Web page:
Friday, February 29, 2008

Are People in Spain Less Bigoted Than Americans, or Just More Into Equality?

On July 1, 2005 gays and lesbians were allowed to marry in Spain. 65% of Spaniards, of whom 82% consider themselves to be Roman Catholic, supported this legalization.

Unsurprisingly, Catholic bishops came out in opposition to full equality saying,

"If it is the state itself that establishes a law which ignores the essence of marriage, then the damage it causes to the true family, to children and society as a whole will be incalculable."

While the Church desperately clings to antiquated notions of "family" and seeks to preserve an unequal, sexist, and homophobic society, the people of Spain feel differently. 75% of them believe that the Catholic Church "is out of touch with social reality."

That seems harsh.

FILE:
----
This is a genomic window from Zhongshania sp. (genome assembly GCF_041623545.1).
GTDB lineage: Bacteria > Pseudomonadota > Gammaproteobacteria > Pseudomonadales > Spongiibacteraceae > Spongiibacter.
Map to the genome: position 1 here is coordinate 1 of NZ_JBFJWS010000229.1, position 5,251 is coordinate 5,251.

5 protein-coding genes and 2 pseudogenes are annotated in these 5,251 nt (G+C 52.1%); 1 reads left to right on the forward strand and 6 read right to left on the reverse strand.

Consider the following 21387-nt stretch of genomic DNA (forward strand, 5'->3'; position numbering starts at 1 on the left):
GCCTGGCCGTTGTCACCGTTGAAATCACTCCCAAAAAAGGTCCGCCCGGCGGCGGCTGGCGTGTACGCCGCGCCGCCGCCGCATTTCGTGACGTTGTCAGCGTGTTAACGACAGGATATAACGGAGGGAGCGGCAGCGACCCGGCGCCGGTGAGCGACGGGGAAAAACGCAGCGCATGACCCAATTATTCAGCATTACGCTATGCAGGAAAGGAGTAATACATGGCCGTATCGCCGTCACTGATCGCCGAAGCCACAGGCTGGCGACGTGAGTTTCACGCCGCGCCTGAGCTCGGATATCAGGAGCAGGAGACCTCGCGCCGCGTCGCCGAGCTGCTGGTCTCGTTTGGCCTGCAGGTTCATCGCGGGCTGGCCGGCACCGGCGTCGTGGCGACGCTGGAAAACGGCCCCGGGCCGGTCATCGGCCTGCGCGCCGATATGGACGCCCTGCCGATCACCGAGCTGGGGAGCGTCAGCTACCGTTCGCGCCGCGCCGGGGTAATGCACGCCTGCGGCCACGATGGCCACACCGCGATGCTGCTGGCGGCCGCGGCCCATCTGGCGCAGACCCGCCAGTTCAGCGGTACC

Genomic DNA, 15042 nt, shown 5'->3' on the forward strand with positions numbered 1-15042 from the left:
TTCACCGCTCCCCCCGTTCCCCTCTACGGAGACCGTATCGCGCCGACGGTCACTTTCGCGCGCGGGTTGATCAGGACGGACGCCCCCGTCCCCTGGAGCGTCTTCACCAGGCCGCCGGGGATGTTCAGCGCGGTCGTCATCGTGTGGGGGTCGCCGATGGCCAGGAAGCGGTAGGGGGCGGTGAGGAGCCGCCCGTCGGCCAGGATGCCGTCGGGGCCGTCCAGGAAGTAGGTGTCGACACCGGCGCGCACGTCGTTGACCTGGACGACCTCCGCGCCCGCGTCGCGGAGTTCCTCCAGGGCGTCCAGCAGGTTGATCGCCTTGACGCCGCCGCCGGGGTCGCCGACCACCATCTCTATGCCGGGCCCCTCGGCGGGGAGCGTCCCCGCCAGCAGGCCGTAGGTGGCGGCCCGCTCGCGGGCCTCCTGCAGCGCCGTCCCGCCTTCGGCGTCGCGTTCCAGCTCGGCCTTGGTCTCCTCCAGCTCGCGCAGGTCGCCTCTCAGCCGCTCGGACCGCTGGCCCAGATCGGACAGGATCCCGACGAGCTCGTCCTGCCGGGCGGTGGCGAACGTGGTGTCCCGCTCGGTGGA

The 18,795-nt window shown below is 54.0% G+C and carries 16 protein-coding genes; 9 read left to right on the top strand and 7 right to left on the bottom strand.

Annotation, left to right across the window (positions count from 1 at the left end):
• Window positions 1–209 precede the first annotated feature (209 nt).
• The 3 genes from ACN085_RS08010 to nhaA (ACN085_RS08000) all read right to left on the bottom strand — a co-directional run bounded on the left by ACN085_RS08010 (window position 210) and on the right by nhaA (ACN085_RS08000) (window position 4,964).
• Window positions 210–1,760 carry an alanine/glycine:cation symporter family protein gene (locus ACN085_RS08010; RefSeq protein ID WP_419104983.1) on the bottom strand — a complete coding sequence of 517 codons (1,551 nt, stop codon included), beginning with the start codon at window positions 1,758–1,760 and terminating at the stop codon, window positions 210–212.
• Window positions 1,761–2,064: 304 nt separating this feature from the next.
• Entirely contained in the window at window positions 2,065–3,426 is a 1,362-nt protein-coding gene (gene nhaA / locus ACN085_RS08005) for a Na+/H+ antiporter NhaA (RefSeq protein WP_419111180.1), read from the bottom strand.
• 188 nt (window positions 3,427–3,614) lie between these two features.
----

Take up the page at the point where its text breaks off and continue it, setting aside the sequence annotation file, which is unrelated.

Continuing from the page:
I mean, how could a Church whose boys-only clubs wear fabulous dresses and funny hats yet who simultaneously cover up rampant sex abuse while opposing equal rights for gay people and the ordination of women possibly be seen as "out of touch" with modern society?

And, how could a Church that claims without a scintilla of credible, reputable evidence that full marriage equality will cause "incalculable" harm be considered "out of touch"?

Oh, right. Let's examine that interesting and telling word choice: "Incalculable." See, when people talk of "incalculable" harm, they are talking about harm that is unable to be calculated. Because, of course, the harm does not exist.

It's been almost three years now since gays and lesbians have been able to marry in Spain, and we're hard-pressed to find evidence of the Great Harm that the bishops predicted.

Harm that exists only in the minds of bigoted men, after all, cannot be calculated by scientific methods.

Bravo to the people of Spain for recognizing and overcoming church-sanctioned intolerance.

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